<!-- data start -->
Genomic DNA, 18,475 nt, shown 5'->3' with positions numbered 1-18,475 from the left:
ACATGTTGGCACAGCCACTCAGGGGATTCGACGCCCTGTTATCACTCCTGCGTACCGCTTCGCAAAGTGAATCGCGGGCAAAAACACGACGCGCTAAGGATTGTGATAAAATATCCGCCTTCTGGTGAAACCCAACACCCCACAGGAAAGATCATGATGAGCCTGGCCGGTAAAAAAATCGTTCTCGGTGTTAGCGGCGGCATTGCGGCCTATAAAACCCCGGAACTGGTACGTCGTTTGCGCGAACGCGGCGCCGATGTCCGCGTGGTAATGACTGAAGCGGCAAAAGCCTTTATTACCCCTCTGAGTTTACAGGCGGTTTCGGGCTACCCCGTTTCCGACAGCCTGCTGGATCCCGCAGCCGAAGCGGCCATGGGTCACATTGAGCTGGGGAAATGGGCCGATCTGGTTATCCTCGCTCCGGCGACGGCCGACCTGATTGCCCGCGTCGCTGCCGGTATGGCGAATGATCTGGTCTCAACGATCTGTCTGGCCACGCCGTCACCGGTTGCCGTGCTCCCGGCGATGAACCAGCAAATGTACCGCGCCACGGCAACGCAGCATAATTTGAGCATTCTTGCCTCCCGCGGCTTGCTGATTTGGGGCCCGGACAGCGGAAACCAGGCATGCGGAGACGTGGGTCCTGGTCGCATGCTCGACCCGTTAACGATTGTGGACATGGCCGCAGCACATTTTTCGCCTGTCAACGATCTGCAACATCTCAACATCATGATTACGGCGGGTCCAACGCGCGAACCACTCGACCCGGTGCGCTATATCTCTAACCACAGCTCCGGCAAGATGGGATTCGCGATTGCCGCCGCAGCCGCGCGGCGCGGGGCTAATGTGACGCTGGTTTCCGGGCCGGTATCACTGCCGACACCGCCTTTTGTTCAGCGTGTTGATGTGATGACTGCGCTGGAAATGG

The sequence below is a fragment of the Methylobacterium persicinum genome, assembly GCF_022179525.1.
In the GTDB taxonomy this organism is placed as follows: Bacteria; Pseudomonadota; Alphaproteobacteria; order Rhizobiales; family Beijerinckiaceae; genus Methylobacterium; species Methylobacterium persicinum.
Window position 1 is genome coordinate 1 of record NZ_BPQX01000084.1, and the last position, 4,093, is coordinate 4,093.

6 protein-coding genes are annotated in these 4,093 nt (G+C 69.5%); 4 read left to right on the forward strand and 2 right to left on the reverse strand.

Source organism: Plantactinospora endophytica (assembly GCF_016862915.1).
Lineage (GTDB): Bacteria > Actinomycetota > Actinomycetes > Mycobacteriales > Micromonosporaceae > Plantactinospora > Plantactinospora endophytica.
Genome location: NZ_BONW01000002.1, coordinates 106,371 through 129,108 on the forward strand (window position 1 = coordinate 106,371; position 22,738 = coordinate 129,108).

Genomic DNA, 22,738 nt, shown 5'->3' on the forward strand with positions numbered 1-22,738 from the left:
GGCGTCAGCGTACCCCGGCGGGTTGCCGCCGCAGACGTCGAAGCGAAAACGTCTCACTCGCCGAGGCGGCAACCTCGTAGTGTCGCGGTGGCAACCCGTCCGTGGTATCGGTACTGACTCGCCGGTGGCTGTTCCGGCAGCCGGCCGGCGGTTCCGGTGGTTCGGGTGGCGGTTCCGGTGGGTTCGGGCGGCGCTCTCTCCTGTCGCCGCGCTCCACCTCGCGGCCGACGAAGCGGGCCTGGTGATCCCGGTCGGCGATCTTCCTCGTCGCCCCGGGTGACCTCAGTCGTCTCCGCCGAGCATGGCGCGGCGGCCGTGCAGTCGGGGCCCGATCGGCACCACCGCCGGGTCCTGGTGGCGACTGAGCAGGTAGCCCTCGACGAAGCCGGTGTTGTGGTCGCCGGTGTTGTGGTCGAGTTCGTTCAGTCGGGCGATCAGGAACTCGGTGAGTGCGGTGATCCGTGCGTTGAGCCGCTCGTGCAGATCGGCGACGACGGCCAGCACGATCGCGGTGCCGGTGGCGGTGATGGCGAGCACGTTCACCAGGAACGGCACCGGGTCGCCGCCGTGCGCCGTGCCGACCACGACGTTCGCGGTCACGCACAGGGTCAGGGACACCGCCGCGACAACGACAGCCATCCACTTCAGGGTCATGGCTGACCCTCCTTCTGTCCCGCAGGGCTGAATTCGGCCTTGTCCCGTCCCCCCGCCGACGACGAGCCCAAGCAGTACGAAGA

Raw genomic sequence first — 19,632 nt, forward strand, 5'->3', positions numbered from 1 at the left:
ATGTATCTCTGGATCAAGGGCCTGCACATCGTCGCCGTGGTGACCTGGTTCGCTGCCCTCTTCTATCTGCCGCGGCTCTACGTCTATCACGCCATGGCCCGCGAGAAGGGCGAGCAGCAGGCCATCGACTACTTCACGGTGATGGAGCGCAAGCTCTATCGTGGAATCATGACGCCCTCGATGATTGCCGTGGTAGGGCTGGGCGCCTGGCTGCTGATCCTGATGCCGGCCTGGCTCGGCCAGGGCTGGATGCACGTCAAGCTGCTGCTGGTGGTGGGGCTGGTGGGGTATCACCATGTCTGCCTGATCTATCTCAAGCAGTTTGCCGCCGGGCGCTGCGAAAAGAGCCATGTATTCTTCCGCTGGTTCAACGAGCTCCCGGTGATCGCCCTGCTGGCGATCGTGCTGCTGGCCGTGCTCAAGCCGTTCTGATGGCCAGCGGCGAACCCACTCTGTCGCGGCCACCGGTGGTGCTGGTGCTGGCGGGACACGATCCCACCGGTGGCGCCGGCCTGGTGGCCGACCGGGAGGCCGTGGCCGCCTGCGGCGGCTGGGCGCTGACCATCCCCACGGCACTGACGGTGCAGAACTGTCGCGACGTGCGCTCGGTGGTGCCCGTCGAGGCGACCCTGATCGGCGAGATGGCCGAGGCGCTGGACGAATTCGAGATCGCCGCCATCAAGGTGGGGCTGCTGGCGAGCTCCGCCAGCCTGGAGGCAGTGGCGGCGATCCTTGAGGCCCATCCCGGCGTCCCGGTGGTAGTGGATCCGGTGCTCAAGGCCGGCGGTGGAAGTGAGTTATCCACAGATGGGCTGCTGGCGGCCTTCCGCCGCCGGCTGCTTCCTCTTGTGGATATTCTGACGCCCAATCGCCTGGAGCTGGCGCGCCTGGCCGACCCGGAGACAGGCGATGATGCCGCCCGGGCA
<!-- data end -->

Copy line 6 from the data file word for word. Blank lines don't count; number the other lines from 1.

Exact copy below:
6 protein-coding genes are annotated in these 4,093 nt (G+C 69.5%); 4 read left to right on the forward strand and 2 right to left on the reverse strand.